February 8, 2021
How can we help you?
Contact us or submit a business inquiry online.

Breaking Into the U.S. Water Sector: Regulations & Opening Doors

In our previous post on the topic, we covered some important things to remember when setting up your company in the U.S. market. Beyond operations, sales, and marketing, a manager would be remiss not to focus on how cultural differences might impact the success of a subsidiary.

The U.S. is not homogenous

Unlike several other countries, the U.S. is vast – and not just in its size. Americans tend to break up the country into its East and West coasts, and the Midwest. But there are even more segments, like the South, Pacific Northwest, the Northeast, Florida, and Texas – all of which differ greatly from each other. There are several big cities, countless medium-sized markets, and even more rural or suburban areas. Interacting with people living in big cities will differ greatly from interacting with people in smaller towns. While it would be unwise to generalize, it is best to understand the culture of the part of the U.S. in which you are doing business before having expectations.

Patience is not always a strength among Americans

When in negotiations or conducting business, Americans tend to want to just get the deal done. While many other cultures take their time, get to know everyone involved, and move along at a comfortable pace, those in the U.S. do not always see a need to drag things out. Get ready for what looks like impatience, when in reality it is just a desire to be efficient and effective.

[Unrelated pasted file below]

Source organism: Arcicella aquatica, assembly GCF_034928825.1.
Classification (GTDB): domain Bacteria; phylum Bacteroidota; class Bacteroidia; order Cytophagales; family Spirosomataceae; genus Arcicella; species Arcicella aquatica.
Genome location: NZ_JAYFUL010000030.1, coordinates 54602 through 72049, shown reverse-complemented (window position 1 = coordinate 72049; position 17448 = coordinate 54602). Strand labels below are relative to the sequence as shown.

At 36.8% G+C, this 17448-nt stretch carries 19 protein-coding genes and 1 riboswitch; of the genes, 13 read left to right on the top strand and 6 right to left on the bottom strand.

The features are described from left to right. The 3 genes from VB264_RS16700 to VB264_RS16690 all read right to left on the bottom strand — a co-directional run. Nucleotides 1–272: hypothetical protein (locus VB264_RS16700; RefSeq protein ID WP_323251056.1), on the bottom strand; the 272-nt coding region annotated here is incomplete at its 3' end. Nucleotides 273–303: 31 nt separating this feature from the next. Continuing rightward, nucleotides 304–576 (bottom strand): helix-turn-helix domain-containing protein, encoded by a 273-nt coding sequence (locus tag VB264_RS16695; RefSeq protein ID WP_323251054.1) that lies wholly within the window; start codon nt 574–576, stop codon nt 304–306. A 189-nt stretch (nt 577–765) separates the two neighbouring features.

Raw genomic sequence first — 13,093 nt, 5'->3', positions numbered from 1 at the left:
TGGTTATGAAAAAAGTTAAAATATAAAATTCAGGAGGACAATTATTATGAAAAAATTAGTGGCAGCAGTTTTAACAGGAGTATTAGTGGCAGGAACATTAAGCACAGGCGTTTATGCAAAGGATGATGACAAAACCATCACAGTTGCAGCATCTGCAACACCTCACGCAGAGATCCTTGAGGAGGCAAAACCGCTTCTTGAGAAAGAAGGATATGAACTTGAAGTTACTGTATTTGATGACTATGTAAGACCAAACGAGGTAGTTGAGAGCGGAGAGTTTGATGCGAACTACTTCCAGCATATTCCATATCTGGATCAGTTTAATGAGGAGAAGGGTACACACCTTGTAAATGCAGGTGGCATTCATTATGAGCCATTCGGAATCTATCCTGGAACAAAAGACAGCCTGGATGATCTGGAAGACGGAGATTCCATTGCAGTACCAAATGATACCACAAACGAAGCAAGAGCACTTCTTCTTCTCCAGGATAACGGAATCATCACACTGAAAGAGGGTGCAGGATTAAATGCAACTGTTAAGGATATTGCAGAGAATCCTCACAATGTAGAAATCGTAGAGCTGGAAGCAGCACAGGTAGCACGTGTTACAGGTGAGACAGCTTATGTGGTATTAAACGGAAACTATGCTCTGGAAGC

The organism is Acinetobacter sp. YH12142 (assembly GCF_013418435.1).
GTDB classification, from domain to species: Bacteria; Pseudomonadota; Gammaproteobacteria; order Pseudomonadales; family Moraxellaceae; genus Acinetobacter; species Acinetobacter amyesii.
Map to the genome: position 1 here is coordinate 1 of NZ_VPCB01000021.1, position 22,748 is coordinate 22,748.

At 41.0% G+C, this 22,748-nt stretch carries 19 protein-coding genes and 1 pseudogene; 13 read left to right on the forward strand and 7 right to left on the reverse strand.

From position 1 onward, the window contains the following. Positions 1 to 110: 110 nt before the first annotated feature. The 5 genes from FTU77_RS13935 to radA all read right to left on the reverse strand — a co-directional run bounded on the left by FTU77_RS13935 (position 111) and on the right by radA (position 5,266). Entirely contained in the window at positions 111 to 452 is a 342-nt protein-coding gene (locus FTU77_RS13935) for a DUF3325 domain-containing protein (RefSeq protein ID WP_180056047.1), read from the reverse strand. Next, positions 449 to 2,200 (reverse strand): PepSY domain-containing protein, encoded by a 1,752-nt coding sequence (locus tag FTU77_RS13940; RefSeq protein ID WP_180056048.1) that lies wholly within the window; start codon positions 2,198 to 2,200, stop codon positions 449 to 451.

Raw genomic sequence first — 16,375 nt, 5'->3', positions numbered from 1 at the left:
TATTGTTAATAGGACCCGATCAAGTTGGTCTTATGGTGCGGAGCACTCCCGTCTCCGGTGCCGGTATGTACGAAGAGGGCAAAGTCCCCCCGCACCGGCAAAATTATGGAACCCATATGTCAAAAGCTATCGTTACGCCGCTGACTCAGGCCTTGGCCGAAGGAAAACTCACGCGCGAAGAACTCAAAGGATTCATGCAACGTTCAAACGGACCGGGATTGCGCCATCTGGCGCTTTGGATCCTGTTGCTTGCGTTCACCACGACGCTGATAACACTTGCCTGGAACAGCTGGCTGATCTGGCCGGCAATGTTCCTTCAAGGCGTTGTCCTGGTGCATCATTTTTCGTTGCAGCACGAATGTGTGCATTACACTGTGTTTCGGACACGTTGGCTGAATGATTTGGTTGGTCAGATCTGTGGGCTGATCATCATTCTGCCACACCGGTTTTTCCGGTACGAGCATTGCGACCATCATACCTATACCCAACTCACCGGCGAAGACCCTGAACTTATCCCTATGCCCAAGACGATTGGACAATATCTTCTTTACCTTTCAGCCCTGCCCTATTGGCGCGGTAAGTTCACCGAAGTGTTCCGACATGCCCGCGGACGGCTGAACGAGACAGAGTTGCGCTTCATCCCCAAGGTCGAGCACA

Don’t plan on in-person meetings 

At least not all the time. The tendency for Europeans and Asians to conduct most business in person is not the same in the U.S. Phone calls, emails, and now even video conference calls are the norm. Businesspeople like to work efficiently, and don’t gather in person unless it is necessary. First meetings, larger negotiations, and important topics are generally discussed in-person. Otherwise, don’t be offended or surprised if many of your interactions are taking place remotely.

Open-minded over traditions

A positive aspect of Americans in general is their ability to have an open mind. Many other cultures rely heavily on traditions, and act in certain ways because history dictates that they should. That is not the case in the U.S. Americans tend to welcome new ideas and concepts perhaps more freely than their foreign counterparts.

That being said, Europeans tend to rely on strongly forged bonds in which trust is paramount. Loyalty is key. Americans tend to be looser and more pragmatic when it comes to doing business. They don’t necessarily need to have known someone for years to begin working with them. At the end of the day, it’s about getting the deal done.